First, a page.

Female mummies from Ancient Egypt have been found with tattoos dating back to 2000 BC. The locations of these tattoos indicate that this was a kind of amulet during pregnancy. It’s possible that older women created the tattoos for the younger ones using an instrument with a sharp point and wooden handle dated to c. 3000 B.C.
Around 300 AD, young men in Japan would tattoo their faces and bodies as a regular part of life in their society. During the Kofun period of 300 and 600 A.D., tattoos took on more negative connotations as citizens who had committed serious crimes were marked with them. During the Edo period, the Chinese novel ‘Water Margin’, which featured characters with tattoos in prominent roles, helped improve the public image of tattoos in the country.
Tā moko is the traditional tattoo style of New Zealand’s Māori people, representing a person’s ancestry (whakapapa) and history. In the past, it also represented other factors like skills and social ranking. Men usually receive mata ora on their faces to represent nobility, while women receive moko kauae on their lips and chin to represent leadership.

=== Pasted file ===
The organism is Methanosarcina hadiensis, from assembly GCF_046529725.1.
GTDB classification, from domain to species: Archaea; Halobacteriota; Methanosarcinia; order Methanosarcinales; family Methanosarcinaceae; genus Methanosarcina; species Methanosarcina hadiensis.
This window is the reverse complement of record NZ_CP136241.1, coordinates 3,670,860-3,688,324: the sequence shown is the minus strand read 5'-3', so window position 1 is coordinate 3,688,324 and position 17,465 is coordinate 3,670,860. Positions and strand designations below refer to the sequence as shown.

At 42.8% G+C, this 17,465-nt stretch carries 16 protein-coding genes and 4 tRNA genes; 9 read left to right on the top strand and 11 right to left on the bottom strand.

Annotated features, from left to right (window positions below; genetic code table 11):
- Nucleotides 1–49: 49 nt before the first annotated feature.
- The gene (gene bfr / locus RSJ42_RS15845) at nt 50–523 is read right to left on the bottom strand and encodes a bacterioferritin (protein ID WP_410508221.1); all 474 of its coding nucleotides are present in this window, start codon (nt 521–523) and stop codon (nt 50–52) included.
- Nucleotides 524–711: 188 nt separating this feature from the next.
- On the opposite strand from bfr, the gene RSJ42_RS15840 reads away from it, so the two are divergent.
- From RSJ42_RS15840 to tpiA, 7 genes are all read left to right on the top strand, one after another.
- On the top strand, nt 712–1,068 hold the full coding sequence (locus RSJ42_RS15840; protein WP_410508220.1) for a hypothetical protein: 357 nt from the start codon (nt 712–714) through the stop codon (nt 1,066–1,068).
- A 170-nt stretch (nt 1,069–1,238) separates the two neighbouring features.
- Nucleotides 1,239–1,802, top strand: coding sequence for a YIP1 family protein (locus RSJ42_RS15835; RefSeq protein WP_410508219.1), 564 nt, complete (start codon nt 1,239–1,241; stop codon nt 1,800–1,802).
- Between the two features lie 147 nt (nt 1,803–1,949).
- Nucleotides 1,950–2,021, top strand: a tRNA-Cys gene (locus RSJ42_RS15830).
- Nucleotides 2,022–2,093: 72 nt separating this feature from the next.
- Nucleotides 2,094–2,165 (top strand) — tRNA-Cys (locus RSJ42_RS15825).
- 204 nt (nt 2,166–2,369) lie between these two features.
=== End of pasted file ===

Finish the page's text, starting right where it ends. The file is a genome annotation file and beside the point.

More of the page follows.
Ancient Greece and Rome
In ancient Greek and Roman times, from the eighth to the sixth century BCE, tattoos were used to identify criminals and slaves if they tried to escape. The Greeks taught this practice to the Romans.
Different demographics in India have used tattooing in different ways. The Singhpo tribe of Arunachal and Assam have traditionally used tattoos to signify marital status, while the Konyaks of Nagaland are tattooed to signify their progress in battle.